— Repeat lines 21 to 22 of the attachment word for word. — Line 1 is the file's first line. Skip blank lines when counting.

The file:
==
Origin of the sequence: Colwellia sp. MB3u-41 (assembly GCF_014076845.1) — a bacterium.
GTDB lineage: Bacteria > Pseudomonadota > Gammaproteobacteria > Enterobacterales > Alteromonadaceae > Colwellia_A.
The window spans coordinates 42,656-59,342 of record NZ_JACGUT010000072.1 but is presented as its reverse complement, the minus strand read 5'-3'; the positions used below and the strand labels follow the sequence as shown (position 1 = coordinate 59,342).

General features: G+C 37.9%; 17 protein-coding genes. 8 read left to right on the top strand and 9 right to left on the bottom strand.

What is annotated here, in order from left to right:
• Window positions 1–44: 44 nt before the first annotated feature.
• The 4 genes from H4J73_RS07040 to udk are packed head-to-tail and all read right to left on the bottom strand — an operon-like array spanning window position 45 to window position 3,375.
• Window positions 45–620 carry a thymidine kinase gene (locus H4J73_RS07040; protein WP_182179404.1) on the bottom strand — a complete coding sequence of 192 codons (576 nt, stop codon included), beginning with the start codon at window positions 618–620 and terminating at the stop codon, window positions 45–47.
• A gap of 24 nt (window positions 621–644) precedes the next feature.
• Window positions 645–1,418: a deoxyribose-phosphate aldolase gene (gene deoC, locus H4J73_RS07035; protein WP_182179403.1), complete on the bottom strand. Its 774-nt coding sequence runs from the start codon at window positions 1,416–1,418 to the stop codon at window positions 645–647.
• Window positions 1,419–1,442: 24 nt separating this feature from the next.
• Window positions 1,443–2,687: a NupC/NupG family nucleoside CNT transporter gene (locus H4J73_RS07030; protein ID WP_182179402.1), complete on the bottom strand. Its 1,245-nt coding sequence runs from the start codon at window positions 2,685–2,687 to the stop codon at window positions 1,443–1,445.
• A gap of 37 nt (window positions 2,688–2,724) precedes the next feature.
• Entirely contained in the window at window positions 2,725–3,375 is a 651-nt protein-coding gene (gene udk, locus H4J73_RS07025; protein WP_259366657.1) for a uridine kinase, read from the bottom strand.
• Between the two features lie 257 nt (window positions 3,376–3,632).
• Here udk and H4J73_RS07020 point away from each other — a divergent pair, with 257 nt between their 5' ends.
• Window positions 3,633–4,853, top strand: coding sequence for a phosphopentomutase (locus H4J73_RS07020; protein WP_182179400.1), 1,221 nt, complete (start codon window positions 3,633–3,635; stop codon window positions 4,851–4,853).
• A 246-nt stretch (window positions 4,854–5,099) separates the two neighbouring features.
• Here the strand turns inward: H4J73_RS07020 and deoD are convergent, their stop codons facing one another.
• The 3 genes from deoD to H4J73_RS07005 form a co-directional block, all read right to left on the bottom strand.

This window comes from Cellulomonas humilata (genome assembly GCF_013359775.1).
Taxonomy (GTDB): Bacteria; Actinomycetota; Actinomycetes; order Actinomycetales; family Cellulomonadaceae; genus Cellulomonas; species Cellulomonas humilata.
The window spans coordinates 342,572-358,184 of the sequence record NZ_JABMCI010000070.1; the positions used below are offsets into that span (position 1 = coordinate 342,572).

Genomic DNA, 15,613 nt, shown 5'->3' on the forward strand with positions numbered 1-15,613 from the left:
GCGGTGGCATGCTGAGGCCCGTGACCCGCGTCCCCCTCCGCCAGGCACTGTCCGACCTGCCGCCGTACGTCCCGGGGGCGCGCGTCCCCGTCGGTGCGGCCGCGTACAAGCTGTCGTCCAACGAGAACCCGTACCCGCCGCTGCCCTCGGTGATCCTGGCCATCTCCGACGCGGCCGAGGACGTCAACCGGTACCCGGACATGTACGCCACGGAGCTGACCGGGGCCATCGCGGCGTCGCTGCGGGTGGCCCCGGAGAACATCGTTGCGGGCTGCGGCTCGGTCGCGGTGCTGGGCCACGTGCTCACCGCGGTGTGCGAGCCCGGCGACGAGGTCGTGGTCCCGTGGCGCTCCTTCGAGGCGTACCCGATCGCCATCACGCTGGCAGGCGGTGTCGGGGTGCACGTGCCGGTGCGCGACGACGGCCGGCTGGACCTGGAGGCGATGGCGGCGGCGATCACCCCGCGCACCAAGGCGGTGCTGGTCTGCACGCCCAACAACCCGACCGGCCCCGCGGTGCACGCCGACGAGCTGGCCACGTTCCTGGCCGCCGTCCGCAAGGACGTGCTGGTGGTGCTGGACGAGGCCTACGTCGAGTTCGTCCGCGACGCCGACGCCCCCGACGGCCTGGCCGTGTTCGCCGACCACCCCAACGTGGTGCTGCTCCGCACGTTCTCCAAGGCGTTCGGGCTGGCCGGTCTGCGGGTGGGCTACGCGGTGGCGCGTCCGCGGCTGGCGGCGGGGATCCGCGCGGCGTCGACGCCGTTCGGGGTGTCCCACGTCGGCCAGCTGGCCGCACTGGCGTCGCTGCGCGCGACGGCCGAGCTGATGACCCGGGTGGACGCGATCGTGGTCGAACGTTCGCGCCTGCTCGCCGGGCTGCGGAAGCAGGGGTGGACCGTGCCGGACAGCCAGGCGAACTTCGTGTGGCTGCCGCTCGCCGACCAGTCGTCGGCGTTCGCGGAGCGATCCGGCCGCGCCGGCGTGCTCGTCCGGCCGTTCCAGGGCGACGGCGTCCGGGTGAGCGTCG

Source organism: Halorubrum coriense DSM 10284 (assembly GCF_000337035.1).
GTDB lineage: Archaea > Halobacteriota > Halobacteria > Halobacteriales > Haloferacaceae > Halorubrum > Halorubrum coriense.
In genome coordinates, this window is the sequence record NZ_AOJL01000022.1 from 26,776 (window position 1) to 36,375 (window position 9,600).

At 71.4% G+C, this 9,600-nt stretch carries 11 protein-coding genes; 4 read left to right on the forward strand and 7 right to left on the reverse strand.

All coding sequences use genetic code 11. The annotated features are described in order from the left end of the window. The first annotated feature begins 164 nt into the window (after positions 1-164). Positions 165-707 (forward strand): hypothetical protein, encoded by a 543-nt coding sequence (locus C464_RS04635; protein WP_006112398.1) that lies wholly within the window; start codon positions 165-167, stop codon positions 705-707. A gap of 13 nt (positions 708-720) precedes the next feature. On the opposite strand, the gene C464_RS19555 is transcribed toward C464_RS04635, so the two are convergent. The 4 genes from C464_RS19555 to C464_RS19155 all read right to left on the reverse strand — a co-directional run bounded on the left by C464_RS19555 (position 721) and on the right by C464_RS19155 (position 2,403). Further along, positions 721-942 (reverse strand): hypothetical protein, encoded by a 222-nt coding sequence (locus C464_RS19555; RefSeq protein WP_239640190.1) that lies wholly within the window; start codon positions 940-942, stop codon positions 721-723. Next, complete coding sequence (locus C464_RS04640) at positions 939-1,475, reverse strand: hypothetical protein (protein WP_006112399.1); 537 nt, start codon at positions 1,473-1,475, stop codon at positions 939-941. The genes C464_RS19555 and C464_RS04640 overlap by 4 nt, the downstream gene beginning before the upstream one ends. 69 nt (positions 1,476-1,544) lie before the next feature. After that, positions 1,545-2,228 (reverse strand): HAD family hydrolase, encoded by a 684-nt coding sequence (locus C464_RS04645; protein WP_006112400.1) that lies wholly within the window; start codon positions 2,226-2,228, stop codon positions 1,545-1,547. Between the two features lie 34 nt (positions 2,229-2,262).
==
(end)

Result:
This window comes from Cellulomonas humilata (genome assembly GCF_013359775.1).
Taxonomy (GTDB): Bacteria; Actinomycetota; Actinomycetes; order Actinomycetales; family Cellulomonadaceae; genus Cellulomonas; species Cellulomonas humilata.